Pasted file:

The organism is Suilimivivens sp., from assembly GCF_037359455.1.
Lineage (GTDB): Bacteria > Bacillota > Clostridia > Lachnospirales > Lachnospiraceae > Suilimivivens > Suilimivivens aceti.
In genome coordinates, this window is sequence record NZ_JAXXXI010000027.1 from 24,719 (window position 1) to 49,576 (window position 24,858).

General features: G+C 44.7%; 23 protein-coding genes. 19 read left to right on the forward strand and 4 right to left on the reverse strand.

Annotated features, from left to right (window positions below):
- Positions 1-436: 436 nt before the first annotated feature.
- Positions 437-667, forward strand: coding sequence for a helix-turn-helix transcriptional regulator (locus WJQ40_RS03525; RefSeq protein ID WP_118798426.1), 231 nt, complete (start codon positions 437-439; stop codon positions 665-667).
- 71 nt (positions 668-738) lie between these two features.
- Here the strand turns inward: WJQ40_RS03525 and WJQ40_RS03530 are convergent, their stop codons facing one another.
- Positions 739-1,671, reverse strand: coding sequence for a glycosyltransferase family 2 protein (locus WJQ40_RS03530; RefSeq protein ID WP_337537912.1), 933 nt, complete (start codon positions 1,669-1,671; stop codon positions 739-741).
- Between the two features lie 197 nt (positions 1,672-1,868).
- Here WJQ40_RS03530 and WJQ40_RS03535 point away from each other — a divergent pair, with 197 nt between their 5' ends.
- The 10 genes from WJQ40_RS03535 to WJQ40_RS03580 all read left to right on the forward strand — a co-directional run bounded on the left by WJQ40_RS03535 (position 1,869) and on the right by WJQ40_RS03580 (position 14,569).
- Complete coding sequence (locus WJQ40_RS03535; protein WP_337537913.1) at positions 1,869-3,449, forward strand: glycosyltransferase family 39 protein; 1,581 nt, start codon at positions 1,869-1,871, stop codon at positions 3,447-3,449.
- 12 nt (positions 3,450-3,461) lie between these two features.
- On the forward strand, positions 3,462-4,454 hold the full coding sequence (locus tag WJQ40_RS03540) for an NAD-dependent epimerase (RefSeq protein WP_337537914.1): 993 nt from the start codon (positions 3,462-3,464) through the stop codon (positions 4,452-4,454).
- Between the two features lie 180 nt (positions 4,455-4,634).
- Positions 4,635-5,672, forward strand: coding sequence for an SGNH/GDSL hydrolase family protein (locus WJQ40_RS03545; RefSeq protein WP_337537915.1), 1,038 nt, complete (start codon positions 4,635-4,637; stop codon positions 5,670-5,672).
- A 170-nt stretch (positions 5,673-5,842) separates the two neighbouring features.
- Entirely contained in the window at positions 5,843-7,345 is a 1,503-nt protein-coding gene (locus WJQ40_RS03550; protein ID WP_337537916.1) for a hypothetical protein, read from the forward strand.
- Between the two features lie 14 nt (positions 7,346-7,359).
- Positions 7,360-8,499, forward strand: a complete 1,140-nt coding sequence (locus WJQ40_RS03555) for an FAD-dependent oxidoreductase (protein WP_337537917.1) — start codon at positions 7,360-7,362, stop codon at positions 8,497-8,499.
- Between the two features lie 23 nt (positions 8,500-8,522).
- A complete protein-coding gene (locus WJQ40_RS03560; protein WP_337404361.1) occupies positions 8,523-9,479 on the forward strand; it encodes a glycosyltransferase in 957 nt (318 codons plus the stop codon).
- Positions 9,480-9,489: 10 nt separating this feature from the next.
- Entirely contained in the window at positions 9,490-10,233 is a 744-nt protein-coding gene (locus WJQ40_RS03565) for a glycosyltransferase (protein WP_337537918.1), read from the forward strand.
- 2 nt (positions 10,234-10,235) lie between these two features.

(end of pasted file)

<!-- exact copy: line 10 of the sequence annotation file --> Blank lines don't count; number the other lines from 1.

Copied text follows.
- Positions 739-1,671, reverse strand: coding sequence for a glycosyltransferase family 2 protein (locus WJQ40_RS03530; RefSeq protein ID WP_337537912.1), 933 nt, complete (start codon positions 1,669-1,671; stop codon positions 739-741).